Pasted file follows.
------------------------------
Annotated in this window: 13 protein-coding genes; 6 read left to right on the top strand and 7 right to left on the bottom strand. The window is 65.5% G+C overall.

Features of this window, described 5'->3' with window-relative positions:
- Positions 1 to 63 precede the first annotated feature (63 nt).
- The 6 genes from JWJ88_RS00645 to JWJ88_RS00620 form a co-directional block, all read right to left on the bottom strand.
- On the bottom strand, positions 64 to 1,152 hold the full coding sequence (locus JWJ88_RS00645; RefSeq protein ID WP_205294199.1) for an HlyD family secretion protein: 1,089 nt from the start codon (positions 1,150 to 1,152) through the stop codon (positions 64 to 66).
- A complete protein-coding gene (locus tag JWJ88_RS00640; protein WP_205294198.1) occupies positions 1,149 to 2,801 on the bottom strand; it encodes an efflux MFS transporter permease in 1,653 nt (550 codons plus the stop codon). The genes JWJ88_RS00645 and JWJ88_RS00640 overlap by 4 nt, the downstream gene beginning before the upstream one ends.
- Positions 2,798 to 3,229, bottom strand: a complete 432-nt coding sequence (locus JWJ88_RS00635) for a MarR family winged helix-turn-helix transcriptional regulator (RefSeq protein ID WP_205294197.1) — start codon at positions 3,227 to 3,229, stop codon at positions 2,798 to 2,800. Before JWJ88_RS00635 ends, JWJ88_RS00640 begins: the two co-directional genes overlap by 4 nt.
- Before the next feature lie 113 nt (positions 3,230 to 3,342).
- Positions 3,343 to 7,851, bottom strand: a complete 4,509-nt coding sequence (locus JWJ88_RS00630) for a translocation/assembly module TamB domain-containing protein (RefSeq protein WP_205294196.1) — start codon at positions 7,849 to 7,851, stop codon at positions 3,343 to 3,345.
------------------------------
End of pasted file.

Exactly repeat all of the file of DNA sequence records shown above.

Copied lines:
Annotated in this window: 13 protein-coding genes; 6 read left to right on the top strand and 7 right to left on the bottom strand. The window is 65.5% G+C overall.

Features of this window, described 5'->3' with window-relative positions:
- Positions 1 to 63 precede the first annotated feature (63 nt).
- The 6 genes from JWJ88_RS00645 to JWJ88_RS00620 form a co-directional block, all read right to left on the bottom strand.
- On the bottom strand, positions 64 to 1,152 hold the full coding sequence (locus JWJ88_RS00645; RefSeq protein ID WP_205294199.1) for an HlyD family secretion protein: 1,089 nt from the start codon (positions 1,150 to 1,152) through the stop codon (positions 64 to 66).
- A complete protein-coding gene (locus tag JWJ88_RS00640; protein WP_205294198.1) occupies positions 1,149 to 2,801 on the bottom strand; it encodes an efflux MFS transporter permease in 1,653 nt (550 codons plus the stop codon). The genes JWJ88_RS00645 and JWJ88_RS00640 overlap by 4 nt, the downstream gene beginning before the upstream one ends.
- Positions 2,798 to 3,229, bottom strand: a complete 432-nt coding sequence (locus JWJ88_RS00635) for a MarR family winged helix-turn-helix transcriptional regulator (RefSeq protein ID WP_205294197.1) — start codon at positions 3,227 to 3,229, stop codon at positions 2,798 to 2,800. Before JWJ88_RS00635 ends, JWJ88_RS00640 begins: the two co-directional genes overlap by 4 nt.
- Before the next feature lie 113 nt (positions 3,230 to 3,342).
- Positions 3,343 to 7,851, bottom strand: a complete 4,509-nt coding sequence (locus JWJ88_RS00630) for a translocation/assembly module TamB domain-containing protein (RefSeq protein WP_205294196.1) — start codon at positions 7,849 to 7,851, stop codon at positions 3,343 to 3,345.